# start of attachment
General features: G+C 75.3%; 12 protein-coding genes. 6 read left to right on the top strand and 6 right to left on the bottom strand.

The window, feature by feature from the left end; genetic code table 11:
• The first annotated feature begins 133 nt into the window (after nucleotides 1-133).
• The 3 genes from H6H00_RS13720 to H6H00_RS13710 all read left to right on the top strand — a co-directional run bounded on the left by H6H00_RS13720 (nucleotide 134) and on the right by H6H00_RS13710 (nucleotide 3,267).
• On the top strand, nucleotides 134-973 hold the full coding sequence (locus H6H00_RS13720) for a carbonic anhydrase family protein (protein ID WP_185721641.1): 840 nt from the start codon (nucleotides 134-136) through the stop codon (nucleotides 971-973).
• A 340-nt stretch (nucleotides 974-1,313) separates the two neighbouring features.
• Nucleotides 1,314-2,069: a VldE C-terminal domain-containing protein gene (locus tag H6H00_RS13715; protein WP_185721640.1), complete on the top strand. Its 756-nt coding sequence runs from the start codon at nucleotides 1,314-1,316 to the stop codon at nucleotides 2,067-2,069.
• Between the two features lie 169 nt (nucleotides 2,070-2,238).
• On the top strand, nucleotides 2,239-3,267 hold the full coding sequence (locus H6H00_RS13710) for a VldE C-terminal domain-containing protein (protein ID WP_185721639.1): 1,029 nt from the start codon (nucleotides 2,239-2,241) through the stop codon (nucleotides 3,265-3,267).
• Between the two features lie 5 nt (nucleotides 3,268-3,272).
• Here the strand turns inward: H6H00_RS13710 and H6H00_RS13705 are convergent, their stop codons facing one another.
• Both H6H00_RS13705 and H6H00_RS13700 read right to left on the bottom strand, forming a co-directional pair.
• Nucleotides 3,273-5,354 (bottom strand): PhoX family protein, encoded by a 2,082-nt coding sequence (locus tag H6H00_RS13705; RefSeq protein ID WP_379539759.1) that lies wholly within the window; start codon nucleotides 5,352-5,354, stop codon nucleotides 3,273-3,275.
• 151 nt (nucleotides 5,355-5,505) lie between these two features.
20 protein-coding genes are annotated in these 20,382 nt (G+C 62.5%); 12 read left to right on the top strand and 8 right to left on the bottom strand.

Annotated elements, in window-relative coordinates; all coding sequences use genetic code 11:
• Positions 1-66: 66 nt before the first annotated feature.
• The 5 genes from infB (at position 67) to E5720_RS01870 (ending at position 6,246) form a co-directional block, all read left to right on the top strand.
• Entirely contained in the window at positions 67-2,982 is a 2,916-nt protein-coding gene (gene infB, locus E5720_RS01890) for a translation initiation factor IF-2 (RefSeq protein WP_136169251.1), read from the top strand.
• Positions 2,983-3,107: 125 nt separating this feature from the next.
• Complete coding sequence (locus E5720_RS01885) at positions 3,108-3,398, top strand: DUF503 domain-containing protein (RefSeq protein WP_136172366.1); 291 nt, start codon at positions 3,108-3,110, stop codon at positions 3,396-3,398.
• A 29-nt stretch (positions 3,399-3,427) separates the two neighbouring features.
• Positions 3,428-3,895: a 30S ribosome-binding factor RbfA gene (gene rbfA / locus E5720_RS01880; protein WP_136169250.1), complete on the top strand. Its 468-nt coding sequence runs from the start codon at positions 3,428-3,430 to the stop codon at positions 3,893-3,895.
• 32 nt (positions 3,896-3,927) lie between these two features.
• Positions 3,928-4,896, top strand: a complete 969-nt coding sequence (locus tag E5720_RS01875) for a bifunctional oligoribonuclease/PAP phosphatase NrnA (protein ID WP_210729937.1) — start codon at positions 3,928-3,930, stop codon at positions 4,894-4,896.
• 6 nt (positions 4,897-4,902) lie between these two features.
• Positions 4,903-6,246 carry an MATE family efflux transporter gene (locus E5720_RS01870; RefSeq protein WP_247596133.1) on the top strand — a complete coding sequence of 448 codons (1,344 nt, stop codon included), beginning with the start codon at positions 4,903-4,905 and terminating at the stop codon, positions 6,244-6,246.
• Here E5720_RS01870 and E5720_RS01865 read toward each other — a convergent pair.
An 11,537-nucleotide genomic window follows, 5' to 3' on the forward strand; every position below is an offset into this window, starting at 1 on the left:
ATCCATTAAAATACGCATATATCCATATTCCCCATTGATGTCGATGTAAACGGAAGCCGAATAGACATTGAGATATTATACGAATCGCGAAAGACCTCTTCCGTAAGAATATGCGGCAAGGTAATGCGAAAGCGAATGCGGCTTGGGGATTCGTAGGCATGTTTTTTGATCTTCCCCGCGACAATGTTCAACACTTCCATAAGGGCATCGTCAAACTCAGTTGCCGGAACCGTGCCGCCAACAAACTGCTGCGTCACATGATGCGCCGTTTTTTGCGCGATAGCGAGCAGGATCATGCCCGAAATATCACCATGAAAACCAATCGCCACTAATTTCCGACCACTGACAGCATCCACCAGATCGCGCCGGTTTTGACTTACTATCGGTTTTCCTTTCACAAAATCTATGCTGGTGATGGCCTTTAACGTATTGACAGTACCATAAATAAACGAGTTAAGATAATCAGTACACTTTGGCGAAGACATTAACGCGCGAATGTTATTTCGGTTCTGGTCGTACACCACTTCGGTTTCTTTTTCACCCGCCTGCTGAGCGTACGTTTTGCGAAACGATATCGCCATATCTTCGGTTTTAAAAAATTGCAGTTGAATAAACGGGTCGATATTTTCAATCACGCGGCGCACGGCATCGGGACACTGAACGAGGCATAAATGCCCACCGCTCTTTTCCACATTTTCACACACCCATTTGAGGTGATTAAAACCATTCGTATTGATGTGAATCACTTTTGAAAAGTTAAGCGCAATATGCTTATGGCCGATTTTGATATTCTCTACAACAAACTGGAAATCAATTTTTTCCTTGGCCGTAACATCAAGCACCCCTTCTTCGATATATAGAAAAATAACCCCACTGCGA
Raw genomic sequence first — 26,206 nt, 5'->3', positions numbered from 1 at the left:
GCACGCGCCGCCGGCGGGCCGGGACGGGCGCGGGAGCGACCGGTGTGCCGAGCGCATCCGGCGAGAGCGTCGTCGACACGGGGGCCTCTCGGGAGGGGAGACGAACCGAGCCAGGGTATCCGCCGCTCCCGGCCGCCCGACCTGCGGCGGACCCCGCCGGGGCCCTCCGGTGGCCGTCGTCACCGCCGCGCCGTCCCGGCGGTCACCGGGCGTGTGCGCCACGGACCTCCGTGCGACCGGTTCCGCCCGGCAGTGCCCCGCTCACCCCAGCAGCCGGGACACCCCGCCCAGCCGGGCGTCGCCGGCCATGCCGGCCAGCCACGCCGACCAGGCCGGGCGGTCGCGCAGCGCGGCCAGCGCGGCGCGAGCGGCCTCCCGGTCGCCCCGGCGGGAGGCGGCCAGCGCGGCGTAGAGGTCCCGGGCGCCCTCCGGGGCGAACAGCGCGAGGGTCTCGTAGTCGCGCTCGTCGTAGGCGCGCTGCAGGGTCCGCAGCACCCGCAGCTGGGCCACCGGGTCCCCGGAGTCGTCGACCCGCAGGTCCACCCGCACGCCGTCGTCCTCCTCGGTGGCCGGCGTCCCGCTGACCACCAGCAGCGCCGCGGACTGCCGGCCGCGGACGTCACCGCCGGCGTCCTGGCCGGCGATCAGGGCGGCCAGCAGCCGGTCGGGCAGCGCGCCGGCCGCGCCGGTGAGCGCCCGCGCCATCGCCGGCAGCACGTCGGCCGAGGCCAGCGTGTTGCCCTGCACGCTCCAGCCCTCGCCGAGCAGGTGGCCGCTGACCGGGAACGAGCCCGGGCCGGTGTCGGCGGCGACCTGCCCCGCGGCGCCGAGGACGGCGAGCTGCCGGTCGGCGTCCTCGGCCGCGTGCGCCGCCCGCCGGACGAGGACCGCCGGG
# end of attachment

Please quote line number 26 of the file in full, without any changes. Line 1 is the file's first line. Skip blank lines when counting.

• 6 nt (positions 4,897-4,902) lie between these two features.